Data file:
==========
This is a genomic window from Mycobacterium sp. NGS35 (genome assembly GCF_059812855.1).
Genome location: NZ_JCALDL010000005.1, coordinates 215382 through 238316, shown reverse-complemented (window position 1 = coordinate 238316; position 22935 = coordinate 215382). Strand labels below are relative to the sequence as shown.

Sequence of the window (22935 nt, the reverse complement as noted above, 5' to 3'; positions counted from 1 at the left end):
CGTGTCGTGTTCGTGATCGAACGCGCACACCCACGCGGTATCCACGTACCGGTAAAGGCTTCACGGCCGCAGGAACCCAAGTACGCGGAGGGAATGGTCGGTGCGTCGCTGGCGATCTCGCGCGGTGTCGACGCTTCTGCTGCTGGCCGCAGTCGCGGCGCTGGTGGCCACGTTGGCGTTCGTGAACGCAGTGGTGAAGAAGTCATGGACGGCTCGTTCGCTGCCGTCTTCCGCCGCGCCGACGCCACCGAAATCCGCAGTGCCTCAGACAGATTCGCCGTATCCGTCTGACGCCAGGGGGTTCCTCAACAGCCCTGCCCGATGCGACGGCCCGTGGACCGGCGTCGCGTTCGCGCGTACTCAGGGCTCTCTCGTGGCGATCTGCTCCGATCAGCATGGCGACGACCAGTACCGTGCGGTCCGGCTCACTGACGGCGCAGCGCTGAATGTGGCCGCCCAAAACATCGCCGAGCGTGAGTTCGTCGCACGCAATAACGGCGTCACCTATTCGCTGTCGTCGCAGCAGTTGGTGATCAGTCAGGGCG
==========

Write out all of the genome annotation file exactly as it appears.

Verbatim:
This is a genomic window from Mycobacterium sp. NGS35 (genome assembly GCF_059812855.1).
Genome location: NZ_JCALDL010000005.1, coordinates 215382 through 238316, shown reverse-complemented (window position 1 = coordinate 238316; position 22935 = coordinate 215382). Strand labels below are relative to the sequence as shown.

Sequence of the window (22935 nt, the reverse complement as noted above, 5' to 3'; positions counted from 1 at the left end):
CGTGTCGTGTTCGTGATCGAACGCGCACACCCACGCGGTATCCACGTACCGGTAAAGGCTTCACGGCCGCAGGAACCCAAGTACGCGGAGGGAATGGTCGGTGCGTCGCTGGCGATCTCGCGCGGTGTCGACGCTTCTGCTGCTGGCCGCAGTCGCGGCGCTGGTGGCCACGTTGGCGTTCGTGAACGCAGTGGTGAAGAAGTCATGGACGGCTCGTTCGCTGCCGTCTTCCGCCGCGCCGACGCCACCGAAATCCGCAGTGCCTCAGACAGATTCGCCGTATCCGTCTGACGCCAGGGGGTTCCTCAACAGCCCTGCCCGATGCGACGGCCCGTGGACCGGCGTCGCGTTCGCGCGTACTCAGGGCTCTCTCGTGGCGATCTGCTCCGATCAGCATGGCGACGACCAGTACCGTGCGGTCCGGCTCACTGACGGCGCAGCGCTGAATGTGGCCGCCCAAAACATCGCCGAGCGTGAGTTCGTCGCACGCAATAACGGCGTCACCTATTCGCTGTCGTCGCAGCAGTTGGTGATCAGTCAGGGCG